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Sunday, October 22, 2006

A bad nut

Today was Michael's Halloween party for his school. They combined it with the annual general meeting for the parents - smart thinking from our board, I must say.

The person in charge appeared to be a professional party planner. In any case, she was far too cheerful for her own good. I was avoiding her, because people with that level of forced frivolity are not good for my mental health. She divided the children into groups, and it soon became clear that she was in charge of Michael's group. In between her excited announcements, I managed to pull her aside for a few seconds.

"This probably won't come up, because I know this is a peanut-free event," I said. "But you need to know that my son has a severe peanut allergy."

Normally, this provokes a concerned reaction and some thought about whether there are any peanuts around. No such luck.

"Ah!" said Overly Cheerful Lady. "There ARE peanuts here!" She said this in the same tone that you might say "There ARE other kids here to play with!" Like it was a real selling point.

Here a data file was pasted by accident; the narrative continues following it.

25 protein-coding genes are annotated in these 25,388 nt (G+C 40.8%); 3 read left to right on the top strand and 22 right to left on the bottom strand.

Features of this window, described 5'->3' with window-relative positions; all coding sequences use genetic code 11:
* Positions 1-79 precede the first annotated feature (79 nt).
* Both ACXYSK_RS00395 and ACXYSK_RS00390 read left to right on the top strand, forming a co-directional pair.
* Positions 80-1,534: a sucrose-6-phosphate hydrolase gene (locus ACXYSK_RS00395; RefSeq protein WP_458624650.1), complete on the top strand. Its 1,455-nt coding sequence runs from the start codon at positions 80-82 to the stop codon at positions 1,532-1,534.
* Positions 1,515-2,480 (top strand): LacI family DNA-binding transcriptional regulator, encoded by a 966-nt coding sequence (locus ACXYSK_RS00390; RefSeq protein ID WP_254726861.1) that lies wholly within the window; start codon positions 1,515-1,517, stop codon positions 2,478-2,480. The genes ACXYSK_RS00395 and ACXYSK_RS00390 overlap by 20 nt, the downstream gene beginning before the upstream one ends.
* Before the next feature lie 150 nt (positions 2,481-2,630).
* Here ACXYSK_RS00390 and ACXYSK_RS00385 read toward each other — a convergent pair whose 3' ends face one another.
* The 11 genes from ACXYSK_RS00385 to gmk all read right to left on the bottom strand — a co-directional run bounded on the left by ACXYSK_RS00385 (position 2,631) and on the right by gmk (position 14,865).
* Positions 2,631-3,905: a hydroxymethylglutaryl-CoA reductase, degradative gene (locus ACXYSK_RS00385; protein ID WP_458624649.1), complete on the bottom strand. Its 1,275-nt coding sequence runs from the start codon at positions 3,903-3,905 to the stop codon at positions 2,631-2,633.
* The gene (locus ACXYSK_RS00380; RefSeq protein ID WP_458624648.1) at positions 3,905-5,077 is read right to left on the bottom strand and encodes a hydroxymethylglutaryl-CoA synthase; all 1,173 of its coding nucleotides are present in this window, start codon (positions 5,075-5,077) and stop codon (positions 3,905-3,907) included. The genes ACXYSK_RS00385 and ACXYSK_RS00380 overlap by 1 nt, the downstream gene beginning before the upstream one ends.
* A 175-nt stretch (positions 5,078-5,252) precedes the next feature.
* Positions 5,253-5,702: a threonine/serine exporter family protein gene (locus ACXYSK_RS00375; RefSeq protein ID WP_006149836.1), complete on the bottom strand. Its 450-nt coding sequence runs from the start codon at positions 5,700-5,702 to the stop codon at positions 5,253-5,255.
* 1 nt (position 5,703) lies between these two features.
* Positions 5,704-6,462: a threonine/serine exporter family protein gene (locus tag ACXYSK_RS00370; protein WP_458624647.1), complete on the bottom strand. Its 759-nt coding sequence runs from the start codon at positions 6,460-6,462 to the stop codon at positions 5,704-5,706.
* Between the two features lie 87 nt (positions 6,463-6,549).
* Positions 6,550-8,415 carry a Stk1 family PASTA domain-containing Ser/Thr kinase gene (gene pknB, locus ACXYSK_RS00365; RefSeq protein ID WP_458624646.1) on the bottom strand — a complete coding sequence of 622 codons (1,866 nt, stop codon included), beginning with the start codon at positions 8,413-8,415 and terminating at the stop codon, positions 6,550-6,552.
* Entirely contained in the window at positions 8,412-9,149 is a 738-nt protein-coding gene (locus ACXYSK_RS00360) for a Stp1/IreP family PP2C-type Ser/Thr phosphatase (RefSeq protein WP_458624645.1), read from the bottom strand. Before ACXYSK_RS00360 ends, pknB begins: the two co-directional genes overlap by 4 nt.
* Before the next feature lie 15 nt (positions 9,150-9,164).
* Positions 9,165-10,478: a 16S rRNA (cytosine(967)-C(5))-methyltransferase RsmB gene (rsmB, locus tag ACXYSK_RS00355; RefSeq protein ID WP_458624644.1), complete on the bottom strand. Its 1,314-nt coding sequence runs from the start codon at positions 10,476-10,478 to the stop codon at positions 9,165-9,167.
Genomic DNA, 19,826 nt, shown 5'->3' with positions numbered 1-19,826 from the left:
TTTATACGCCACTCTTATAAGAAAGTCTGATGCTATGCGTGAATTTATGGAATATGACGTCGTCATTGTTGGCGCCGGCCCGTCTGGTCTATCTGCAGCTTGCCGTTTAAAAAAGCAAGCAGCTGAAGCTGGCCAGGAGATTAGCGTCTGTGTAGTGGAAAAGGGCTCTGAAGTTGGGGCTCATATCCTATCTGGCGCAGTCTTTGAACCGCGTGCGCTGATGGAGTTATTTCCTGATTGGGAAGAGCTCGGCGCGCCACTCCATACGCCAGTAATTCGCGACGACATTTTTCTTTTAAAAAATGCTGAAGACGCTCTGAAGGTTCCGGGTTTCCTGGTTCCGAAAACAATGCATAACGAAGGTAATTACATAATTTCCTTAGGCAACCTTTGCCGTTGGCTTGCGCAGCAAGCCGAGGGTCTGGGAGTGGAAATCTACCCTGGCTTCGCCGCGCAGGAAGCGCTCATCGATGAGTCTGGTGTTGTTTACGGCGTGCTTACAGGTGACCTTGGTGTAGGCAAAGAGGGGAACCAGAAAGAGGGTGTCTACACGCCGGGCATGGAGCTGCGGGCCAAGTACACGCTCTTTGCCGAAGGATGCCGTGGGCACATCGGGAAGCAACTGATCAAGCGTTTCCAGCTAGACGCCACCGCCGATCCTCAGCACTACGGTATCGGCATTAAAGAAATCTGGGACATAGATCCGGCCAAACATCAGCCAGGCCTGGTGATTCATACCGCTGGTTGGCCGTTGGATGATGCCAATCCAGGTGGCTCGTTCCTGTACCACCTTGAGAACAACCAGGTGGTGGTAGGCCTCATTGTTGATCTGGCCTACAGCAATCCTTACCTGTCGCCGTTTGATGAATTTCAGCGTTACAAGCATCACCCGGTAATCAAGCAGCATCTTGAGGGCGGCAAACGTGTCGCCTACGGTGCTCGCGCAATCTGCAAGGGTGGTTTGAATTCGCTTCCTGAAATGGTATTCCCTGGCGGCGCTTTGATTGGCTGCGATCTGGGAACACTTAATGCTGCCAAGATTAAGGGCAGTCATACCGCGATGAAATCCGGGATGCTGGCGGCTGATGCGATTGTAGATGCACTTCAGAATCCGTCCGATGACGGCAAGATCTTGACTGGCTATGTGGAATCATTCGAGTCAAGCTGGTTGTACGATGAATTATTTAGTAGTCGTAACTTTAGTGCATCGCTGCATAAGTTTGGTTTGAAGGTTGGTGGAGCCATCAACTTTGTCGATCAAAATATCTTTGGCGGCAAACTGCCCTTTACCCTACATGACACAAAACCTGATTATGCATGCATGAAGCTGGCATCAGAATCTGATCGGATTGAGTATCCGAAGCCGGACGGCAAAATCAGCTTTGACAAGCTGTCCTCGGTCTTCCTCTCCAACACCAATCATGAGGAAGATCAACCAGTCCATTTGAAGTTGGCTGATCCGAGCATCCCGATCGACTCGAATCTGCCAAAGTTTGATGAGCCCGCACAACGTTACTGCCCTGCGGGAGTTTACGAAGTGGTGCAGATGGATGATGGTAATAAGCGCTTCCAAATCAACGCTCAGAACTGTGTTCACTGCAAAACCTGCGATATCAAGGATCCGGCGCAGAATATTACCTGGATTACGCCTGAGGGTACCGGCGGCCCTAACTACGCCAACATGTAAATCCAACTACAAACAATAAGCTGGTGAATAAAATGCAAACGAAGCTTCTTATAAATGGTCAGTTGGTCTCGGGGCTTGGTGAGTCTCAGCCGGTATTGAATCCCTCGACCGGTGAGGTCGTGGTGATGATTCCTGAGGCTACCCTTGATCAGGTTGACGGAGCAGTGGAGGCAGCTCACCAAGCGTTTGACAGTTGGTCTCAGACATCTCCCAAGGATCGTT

"In the candy!" She sounded like she was about to burst into song to celebrate the fact that she had brought along a product that could kill my child.

"Ohhhhh..." I made Michael promise NOT to eat any of the candy. I also brought his EpiPen down to the party and gave it to another adult who appeared to understand what a severe allergy is. I then spent the next two hours in terror that Michael would accidentally eat a peanut, or touch one, or touch someone who had eaten one.

My son's school has been nothing short of excellent when it comes to making arrangements to deal with his allergy. We have been fortunate and he has never needed to use the EpiPen. He's also never even tasted a peanut. Among other things, he has had reactions from:
1) a restaurant table that looked clean, but wasn't clean enough;
2) a kiss from one of his little friends who had eaten peanut butter toast several hours before our visit to his house; and
3) the air when I cooked Thai food when he was a leetle leetle baby.

So far, we have been able to keep Michael's reactions in check with Benadryl and explanations about his allergy. Most people understand.

Before I had Michael, I used to read newspaper stories about insane allergy moms who insisted that entire schools be made peanut-free. I used to think that they were on the far end of crazy. Now I'm one of them. And it doesn't seem so crazy anymore. I can't expect that other people will change their lives, but I can hope that they will understand when I ask them not to eat peanuts for the few hours they're around my son.

And I can hope they won't react with excitement when I explain that their candy can kill him.